As always, I urge parents to very carefully examine the goals of their children and give great consideration as to where their children are educated.
    Furthermore, do not allow tuition to be a barrier to your child receiving a private-school education.  There is tuition-free private school education available at School of the Ozarks in Hollister, Missouri.  Tuition assistance is available at several private schools in Springfield.  If you are interested in private school, talk with the admissions officer about what you can afford.  Most genuinely care about students and their families and want to help as much as possible.

Monday, April 14, 2014

Caught in the Middle - Regina Jennings

I have loved every book from Regina Jennings, but Caught in the Middle is so far the very best!  I couldn't get enough of the story and was sad to see myself reaching the end.  Regina Jennings is not one to write the expected, so the ending caught me by surprise.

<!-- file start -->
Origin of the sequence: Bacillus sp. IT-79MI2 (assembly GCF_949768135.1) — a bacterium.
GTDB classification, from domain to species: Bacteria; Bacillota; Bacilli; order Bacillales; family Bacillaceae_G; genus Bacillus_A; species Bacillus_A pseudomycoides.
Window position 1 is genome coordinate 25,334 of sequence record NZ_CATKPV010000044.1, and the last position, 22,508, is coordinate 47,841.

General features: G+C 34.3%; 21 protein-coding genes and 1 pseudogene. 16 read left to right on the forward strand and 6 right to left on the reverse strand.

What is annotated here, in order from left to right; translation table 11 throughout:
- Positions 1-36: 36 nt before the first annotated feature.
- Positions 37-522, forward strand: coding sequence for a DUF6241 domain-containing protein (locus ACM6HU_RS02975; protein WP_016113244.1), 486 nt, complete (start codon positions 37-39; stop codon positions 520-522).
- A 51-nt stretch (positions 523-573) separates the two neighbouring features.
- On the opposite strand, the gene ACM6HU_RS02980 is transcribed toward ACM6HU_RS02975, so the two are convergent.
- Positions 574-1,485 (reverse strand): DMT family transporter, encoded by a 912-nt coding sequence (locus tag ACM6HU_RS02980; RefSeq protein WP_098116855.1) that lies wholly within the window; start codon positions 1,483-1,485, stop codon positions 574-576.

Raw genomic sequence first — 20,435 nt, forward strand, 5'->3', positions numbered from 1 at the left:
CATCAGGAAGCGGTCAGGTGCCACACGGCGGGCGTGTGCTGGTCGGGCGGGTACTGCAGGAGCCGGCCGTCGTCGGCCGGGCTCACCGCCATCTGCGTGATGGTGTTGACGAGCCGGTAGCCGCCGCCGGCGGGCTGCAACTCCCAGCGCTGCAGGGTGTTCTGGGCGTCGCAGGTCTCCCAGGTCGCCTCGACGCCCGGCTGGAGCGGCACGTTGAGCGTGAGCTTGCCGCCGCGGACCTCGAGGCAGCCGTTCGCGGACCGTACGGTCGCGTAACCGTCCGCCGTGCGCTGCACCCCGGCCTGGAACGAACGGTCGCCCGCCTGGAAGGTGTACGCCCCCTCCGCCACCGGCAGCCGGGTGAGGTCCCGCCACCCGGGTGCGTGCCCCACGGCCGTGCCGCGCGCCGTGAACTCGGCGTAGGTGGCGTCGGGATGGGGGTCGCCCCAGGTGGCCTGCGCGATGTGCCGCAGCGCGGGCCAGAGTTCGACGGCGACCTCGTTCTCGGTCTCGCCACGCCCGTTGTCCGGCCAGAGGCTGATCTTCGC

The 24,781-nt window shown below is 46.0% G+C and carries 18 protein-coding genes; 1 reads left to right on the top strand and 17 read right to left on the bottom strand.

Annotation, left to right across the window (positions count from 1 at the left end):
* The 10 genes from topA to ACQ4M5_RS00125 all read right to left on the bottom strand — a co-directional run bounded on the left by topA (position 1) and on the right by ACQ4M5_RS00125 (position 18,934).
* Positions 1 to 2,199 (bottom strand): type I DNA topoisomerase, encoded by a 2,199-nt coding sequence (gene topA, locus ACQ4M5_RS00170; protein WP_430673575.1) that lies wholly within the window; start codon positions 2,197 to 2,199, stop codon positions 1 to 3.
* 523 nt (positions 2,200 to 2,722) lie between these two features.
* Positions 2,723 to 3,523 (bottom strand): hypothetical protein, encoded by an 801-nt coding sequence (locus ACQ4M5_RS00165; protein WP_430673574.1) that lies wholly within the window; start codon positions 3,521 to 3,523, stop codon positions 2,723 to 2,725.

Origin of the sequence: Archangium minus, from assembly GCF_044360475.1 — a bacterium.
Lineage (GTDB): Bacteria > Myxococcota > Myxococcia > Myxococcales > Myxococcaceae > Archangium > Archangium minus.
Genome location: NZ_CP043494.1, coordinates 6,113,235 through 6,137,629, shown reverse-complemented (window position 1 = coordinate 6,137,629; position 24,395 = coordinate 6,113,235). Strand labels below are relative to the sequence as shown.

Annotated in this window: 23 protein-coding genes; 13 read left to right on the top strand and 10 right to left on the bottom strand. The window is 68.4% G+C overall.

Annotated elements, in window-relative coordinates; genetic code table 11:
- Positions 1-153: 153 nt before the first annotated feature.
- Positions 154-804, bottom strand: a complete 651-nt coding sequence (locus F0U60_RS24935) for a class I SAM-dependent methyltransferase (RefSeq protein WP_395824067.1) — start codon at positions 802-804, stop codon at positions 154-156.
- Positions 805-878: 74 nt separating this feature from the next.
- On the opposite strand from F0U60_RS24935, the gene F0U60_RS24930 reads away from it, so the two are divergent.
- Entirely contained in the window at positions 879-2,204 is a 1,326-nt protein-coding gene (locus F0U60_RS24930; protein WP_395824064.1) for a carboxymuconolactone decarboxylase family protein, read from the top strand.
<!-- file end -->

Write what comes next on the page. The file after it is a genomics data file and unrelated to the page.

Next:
The story is about main character Anne Tillerton, the crazy lady from the previous two books in the series, Ladies of Caldwell County.  Ms. Jennings couldn't have chosen better.  This main character is a star, and her story just begs telling.
The only critique I have is that the cover art didn't grab me.  The colors seemed a little off for her skin tone and the image was overall a little unclear.  
Bottom line - the book was fascinating.  In fact, it was the best book I have read in several months.  I couldn't put it down.  Every time I picked it up I had to make sure everything was right (my favorite hot tea, the kids asleep, etc!) because I didn't want to waste a second reading this distracted.